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Discussion Starter · #1 ·
Ok this is one that is more for those who are coming from Australia/NZ/ any country where the school year runs from January/Feb to Nov/Dec.

How do you decide what year level to put your kids into?

My son is 13 and in year 7 already and has been held back when he was younger due to having Asperger's but because our school year runs Jan to Nov while the British school year runs Aug to June I don't know whether to put him into year 8 again (we're moving him halfway through next year) or to try and push him up to year 9, hubby is saying to put him into year 8 again but he will be so so much older.

Also just a general - how have your kids (regardless of where your from) dealt with changing schools internationally what support have you given them?
 

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While parental view may be taken into account, ultimately here in UK it's the school's decision which year group your child will be placed in. And unlike some other countries, almost all children are placed in the year group determined by their birthday, and it's up to the school to provide support where needed and extension tasks for the more able ('gifted and talented'). Also 'repeating the year' is not a practice here.

In general, British schools cope rather well with international pupils/students, reflecting the ethnic and nationality mix we now have in UK. O course schools do vary in the quality and amount of support they are able to offer, so parents should choose the schools carefully (though when moving in mid-year or at any time other than the usual entry points, your choice will be limited to those with places). If you are Catholic or Anglican, church schools offer Catholic/Christian ethos with good pastoral care and often have good academic standards as well. A letter of commendation from your clergy will be useful.
As for the children themselves, those coming from English-speaking countries have distinct advantage and seem to cope with transition rather well. Compared to many countries, UK schools tend to be more traditional with enforced uniform and rules, but teaching methods are contemporary with very high use of IT (interactive whiteboards, pupil's laptop, email account, virtual learning environment etc).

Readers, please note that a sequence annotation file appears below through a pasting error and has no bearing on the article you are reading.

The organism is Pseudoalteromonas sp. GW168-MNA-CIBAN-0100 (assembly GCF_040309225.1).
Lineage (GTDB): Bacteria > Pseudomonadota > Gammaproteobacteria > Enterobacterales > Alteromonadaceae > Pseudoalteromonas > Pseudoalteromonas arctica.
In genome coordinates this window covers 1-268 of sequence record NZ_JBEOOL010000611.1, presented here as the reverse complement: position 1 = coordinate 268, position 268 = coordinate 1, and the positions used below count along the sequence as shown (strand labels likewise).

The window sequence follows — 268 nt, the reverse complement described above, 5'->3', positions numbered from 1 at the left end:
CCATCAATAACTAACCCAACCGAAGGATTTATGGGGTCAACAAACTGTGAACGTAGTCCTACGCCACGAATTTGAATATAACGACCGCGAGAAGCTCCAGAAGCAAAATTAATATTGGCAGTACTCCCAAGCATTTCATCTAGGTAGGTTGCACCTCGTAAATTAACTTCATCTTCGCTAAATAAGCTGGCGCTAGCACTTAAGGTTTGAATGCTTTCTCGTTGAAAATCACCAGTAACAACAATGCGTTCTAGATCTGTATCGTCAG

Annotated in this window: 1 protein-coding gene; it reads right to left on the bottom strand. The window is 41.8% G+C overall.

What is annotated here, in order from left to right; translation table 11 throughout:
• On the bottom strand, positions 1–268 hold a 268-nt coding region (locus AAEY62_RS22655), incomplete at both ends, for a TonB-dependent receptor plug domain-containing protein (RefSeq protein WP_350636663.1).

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Discussion Starter · #3 ·
So Joppa are you saying that even though my son may only be half way through year 8 when he leaves Aus there is a high chance that he may be put into year 9 when he gets there??
 

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Current Year 9 in UK are for pupils aged 13 and 14, for those turning 14 by 31st August 2015. In next academic year starting 1st Sept 2015, Year 9 are for those turning 14 between 1st Sept 2015 to 31st August 2016. So irrespective of which year your son is currently in, he will be placed in the UK year group determined by his birthday.
 

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Discussion Starter · #5 ·
Based on that....it worries me....there is no way he is ready for year ten half way through next year, he's turning 14 this coming December....I'll definitely have to have a good talk with the school once I'm there and I'll make sure I bring his school records from here.....
 

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Remember curriculums are completely different between the two countries and it doesn't mean your son cannot cope with Year 9 or 10 in UK. School will want to do its own teacher assessment than rely on overseas school record.
 

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Discussion Starter · #7 ·
Joppa I know two teenagers who both have told me UK schooling is harder than Australian schooling, one is a really good friend of my daughter who did an exchange program in the Uk and the other is the host sister of that girl who came here on exchange, and he's struggling with year 7 now here although his Maths levels are well ahead....typical aspergers kid he is....:rolleyes::)
 

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Each child is different so you can't generalise. While you no doubt know your child well, a sweeping generalisation can be misleading. Just follow my suggestions and see how you get on. Schools generally welcome frank discussion about individual pupil, but at the end of the day, they make the decision in the best interest of the child.
 
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